Archive for the ‘Thoughts On…’ Category

Thoughts on Tanzania

Posted by Arlo on Sep 19, 2011 under Postcard Valet, Thoughts On..., Travel

Tanzania started off bad for us and then went downhill from there.

It all began with what was supposed to be a 27-hour bus ride from Lusaka, in the middle of Zambia, to Dar es Salaam, on the Tanzanian coast.  We knew it would be a nightmare, but convinced ourselves that doing it all at once would be better than trying to find a place to spend the night somewhere along the way.  That was probably a mistake.  Due to a couple breakdowns and a few of those who-knows-why bus stops in the middle of nowhere, our 27-hour bus ride turned into a 34-hour one.  That may not seem like much of a difference, but just try to imagine spending an extra work-day on a hot, sweaty bus after you’ve already spent a day and a night in the same seat.

When we finally reached Dar es Salaam, we missed our stop at the main bus terminal.  Fortunately, the next stop wasn’t too far along and even though it was after 1am, we managed to find a taxi driver who was willing to take us to a hotel… for just three times the normal price.  Of course, the hotel we’d picked from our guidebook was full.  Our second choice was also full, but the night manager said we could have one room as long as we vacated it before 8am.  After showers, that left us with barely five hours for sleep, but we took it.

The next day, we looked around Dar es Salaam and decided that there wasn’t much for us there.  Our plan, as it so often does, changed.  We opted to spend our time in on the island of Zanzibar, instead.  If you’ve been reading along, you’ll remember that’s where we were mugged at machete-point.

If you haven’t read our story about getting mugged at machete-point on the beach in Zanzibar, you totally should.  It has a few more details about life in Tanzania and Zanzibar, plus I promise that it’s a much more interesting and entertaining than this blog post!

The whole reason for going to Tanzania was to climb Kilimanjaro and we had to back out of that plan because it was just too expensive.  Thinking back, I wish we had at least left the coast to see the mountain.  We could have gone on another safari, this time in the Serengeti, and seen some of the big herds migrating.  We could have checked out the Ngorongoro Crater, or even climbed one of the lesser peaks in the area.  Lots of regrets, lots of reasons to go back.

In all, our time in Tanzania amounted to just 18 days.  We left with some disappointing memories, but also some great stories.

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Thoughts on Zimbabwe

Posted by Arlo on Sep 12, 2011 under Postcard Valet, Thoughts On..., Travel

When we were in South Africa, planning our route northward, we discarded Zimbabwe as an option.  Wikitravel and Lonely Planet painted a grim picture of the country, warning us of empty gas stations, food shortages, dangerous animal on the roads, and health care nightmares. (We read somewhere that the best thing you can do if you’re injured or sick is to get the hell out of Zimbabwe as fast as possible.  For all intents and purposes, they claimed, there was no health care for tourists in Zimbabwe.)  We hadn’t been in Africa long and I’m sad to say that we succumbed to our own fears.

By the time we were ready to move on from Botswana, we’d met other tourists who passed through Zimbabwe and had long conversations with our Okavango riverboat captain and first mate, both from Zimbabwe.  Everyone assured us that, yes, Zimbabwe is still recovering and has its share of problems.  On the other hand, there are many worthwhile sights to see and tourists are very welcome.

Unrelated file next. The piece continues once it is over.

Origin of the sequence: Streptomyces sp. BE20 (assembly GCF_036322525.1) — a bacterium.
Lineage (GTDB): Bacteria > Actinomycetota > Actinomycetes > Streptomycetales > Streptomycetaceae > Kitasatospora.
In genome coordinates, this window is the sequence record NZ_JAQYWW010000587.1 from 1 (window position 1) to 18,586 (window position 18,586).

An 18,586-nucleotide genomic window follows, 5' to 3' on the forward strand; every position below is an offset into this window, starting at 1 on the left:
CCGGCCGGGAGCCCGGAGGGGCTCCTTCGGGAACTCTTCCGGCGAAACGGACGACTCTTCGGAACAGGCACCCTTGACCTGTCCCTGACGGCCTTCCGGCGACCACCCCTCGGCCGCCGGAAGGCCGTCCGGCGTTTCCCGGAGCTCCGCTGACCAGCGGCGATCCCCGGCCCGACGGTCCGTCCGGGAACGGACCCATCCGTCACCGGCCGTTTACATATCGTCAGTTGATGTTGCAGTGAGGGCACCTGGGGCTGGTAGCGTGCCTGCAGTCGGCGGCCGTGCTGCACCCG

As for the food shortages and gas scarcity, I got the impression it was much like going camping in the Alaskan wilderness: Go prepared and everything will be fine.

We did go to Zimbabwe, but only for a day and just to see the other side of Victoria Falls.  Turned out to be a memorable day, however, as we ended up going on an elephant-back safari ride, too.  Obviously we didn’t get to see a whole lot of the country, but I did learn a thing or two while we were there.

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Thoughts on Zambia

Posted by Arlo on Sep 5, 2011 under Postcard Valet, Thoughts On..., Travel

We didn’t realize how large Zambia was until we bussed across it.  The whole reason for visiting was to see Victoria Falls, which is in the south.  Since we entered from Namibia, we didn’t have that far to go to reach our destination.  Our plan afterward was to climb (or at least see) Kilimanjaro in Tanzania, which is on Zambia’s northern border.  Getting there was a nightmare.

Our first bus from Livingstone to the capital, Lusaka, was only six hours.  The following day we decided to push all the way to Dar es Salaam.  We spent 34 hours on that next bus, with the same four Thai martial arts movies on a loop and no air conditioning.  It just about did us in.

Before all that, however, we spent about a week in Livingstone.  Being such a tourist hotspot, it was more comfortable (read: wealthy) than most of Zambia and we enjoyed our time there.  Most of my observations are from that area; I expect things where much different in the rural parts of the country.
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Thoughts on Namibia

Posted by Arlo on Aug 29, 2011 under Postcard Valet, Thoughts On..., Travel

Our GPS track through the Caprivi Strip

Believe it or not, I don’t think we took even a single photo in Namibia. So, here’s our GPS track, instead!

Our time in Namibia amounted to just one day as we decided the best way to get from Botswana to Zambia was via the Caprivi Strip.  The Caprivi Strip is a strange stretch of land that doesn’t seem like it should belong to Nambia at all, but it has a very straight road through a wilderness preserve that leads right to where we were going.  Getting there was a day-long adventure, however.